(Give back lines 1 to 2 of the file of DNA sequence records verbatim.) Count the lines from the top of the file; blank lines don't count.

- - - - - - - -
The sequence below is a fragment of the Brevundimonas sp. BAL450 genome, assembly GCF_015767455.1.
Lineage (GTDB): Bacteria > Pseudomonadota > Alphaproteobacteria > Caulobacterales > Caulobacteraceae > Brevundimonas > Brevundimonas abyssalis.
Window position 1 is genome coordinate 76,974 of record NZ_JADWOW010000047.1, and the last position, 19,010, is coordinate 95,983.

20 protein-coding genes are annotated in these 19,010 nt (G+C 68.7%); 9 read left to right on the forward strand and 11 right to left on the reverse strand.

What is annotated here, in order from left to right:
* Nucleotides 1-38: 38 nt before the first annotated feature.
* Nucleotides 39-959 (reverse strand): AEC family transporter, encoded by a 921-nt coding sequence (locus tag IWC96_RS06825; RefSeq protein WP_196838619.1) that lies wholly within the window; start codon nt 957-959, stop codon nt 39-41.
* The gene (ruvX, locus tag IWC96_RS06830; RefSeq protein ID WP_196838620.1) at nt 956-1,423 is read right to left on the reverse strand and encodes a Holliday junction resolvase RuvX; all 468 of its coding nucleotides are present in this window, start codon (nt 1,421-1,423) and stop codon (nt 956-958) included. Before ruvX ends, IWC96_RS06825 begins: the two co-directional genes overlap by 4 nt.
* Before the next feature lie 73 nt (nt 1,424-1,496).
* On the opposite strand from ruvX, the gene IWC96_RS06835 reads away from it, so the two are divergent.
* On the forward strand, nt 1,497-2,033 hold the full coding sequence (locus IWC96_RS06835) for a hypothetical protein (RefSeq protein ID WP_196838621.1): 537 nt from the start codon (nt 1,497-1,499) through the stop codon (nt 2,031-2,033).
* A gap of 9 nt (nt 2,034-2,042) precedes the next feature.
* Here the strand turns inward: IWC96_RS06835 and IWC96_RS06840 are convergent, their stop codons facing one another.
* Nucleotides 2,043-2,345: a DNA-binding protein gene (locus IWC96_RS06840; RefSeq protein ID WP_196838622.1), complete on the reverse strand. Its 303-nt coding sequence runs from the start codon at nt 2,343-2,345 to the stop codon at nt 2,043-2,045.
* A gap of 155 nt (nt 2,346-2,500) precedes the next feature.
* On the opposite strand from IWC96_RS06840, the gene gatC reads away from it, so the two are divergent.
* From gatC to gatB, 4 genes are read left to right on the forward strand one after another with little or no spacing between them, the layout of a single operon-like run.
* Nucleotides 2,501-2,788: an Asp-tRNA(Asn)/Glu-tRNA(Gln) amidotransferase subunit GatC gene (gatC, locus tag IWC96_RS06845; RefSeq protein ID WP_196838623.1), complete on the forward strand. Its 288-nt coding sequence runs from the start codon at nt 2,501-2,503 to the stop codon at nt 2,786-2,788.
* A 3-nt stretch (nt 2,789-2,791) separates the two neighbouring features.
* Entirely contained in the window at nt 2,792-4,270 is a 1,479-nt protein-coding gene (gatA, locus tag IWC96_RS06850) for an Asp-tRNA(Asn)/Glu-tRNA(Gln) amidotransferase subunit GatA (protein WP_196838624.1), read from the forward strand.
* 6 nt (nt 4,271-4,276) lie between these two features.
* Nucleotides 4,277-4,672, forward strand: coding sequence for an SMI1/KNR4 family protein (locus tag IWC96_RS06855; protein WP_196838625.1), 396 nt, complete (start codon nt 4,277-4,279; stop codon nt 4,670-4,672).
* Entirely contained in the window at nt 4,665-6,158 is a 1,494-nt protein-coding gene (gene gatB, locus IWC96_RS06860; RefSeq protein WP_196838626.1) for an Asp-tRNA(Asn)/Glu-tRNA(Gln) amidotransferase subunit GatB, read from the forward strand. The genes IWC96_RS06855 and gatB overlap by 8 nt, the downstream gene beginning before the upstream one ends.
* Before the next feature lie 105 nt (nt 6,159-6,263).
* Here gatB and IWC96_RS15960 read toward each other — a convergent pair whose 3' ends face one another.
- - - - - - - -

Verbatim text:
The sequence below is a fragment of the Brevundimonas sp. BAL450 genome, assembly GCF_015767455.1.
Lineage (GTDB): Bacteria > Pseudomonadota > Alphaproteobacteria > Caulobacterales > Caulobacteraceae > Brevundimonas > Brevundimonas abyssalis.